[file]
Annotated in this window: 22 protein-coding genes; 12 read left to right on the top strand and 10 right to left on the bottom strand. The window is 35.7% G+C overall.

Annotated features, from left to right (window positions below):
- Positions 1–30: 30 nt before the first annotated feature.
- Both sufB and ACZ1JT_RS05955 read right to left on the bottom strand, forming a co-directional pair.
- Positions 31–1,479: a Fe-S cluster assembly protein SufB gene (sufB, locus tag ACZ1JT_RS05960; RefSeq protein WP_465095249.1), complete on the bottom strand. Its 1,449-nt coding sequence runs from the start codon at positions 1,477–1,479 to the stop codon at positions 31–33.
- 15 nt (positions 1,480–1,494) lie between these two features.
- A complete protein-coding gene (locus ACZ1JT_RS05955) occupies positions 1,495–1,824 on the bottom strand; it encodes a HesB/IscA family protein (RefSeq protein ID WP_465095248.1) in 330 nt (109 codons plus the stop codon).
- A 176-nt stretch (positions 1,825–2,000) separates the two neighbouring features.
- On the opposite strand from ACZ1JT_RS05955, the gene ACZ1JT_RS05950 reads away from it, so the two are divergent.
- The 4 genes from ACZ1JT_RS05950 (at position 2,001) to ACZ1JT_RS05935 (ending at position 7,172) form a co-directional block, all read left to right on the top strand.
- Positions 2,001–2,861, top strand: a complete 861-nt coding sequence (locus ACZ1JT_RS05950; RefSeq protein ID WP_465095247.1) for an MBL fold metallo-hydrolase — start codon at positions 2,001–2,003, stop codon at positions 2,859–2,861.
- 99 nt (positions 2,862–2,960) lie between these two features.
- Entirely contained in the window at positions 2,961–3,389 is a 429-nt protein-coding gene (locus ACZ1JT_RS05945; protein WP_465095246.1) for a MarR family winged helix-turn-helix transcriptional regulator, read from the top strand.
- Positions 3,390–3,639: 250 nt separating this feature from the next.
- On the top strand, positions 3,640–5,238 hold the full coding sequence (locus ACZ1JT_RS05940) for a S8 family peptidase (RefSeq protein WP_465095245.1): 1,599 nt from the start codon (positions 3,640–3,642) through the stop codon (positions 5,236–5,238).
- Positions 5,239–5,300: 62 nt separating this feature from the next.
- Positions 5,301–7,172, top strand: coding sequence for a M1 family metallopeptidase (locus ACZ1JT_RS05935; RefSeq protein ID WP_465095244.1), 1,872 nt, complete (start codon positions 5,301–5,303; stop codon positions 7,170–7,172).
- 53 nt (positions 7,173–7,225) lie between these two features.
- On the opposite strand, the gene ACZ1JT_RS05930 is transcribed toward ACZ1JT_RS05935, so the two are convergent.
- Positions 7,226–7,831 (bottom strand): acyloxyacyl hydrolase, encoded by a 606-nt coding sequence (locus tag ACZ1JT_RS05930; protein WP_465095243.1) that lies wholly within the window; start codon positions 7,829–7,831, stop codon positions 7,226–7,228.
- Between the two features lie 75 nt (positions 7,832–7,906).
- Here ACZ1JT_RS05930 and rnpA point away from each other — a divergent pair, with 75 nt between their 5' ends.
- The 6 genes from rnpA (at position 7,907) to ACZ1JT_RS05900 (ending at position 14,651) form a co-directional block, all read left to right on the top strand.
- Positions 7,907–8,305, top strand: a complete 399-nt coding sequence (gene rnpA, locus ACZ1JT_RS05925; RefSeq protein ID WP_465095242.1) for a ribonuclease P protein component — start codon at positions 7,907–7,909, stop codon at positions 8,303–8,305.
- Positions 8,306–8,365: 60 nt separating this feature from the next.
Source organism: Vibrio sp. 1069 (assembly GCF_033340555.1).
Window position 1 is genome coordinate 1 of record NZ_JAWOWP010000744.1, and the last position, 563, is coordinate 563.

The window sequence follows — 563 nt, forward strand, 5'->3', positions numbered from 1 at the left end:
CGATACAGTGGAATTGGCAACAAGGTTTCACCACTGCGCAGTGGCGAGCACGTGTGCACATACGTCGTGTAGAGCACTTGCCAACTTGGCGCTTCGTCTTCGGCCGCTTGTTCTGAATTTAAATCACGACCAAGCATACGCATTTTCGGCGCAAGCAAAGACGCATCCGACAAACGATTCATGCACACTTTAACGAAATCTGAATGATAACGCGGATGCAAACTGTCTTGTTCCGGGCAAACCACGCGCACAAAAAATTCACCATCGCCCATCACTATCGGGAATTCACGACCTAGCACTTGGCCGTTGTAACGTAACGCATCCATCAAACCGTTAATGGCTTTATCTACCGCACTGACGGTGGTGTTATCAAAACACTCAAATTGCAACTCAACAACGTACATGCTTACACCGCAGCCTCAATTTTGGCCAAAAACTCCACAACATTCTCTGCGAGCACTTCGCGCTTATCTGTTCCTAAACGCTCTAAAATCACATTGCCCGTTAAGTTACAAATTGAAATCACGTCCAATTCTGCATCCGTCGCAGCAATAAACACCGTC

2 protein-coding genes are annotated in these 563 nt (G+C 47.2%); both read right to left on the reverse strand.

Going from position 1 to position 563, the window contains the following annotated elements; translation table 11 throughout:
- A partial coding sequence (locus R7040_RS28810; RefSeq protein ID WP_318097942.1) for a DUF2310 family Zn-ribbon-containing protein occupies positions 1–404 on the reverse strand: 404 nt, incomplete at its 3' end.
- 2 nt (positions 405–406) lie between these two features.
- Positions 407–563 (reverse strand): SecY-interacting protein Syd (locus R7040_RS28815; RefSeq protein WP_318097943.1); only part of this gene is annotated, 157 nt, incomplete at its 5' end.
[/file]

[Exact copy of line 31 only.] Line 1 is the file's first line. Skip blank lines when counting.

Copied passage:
Going from position 1 to position 563, the window contains the following annotated elements; translation table 11 throughout: